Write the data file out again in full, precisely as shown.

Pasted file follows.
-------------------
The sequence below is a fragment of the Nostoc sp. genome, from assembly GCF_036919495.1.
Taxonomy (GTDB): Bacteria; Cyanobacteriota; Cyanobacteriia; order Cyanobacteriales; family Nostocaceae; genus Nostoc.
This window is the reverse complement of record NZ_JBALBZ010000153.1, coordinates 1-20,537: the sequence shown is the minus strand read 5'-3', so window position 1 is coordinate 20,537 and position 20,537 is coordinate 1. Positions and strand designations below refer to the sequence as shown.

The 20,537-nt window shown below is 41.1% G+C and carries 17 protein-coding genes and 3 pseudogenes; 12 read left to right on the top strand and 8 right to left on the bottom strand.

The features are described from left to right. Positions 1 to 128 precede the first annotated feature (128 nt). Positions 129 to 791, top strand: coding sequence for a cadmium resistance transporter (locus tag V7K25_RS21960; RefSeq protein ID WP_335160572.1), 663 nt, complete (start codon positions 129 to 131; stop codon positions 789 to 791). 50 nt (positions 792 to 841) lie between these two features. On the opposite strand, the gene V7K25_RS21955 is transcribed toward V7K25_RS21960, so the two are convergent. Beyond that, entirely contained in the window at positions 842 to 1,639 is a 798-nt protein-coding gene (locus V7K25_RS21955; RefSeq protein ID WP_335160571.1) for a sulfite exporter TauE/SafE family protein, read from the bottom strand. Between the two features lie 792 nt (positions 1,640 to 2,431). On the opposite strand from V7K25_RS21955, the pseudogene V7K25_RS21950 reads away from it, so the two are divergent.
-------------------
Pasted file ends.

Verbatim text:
The sequence below is a fragment of the Nostoc sp. genome, from assembly GCF_036919495.1.
Taxonomy (GTDB): Bacteria; Cyanobacteriota; Cyanobacteriia; order Cyanobacteriales; family Nostocaceae; genus Nostoc.
This window is the reverse complement of record NZ_JBALBZ010000153.1, coordinates 1-20,537: the sequence shown is the minus strand read 5'-3', so window position 1 is coordinate 20,537 and position 20,537 is coordinate 1. Positions and strand designations below refer to the sequence as shown.

The 20,537-nt window shown below is 41.1% G+C and carries 17 protein-coding genes and 3 pseudogenes; 12 read left to right on the top strand and 8 right to left on the bottom strand.

The features are described from left to right. Positions 1 to 128 precede the first annotated feature (128 nt). Positions 129 to 791, top strand: coding sequence for a cadmium resistance transporter (locus tag V7K25_RS21960; RefSeq protein ID WP_335160572.1), 663 nt, complete (start codon positions 129 to 131; stop codon positions 789 to 791). 50 nt (positions 792 to 841) lie between these two features. On the opposite strand, the gene V7K25_RS21955 is transcribed toward V7K25_RS21960, so the two are convergent. Beyond that, entirely contained in the window at positions 842 to 1,639 is a 798-nt protein-coding gene (locus V7K25_RS21955; RefSeq protein ID WP_335160571.1) for a sulfite exporter TauE/SafE family protein, read from the bottom strand. Between the two features lie 792 nt (positions 1,640 to 2,431). On the opposite strand from V7K25_RS21955, the pseudogene V7K25_RS21950 reads away from it, so the two are divergent.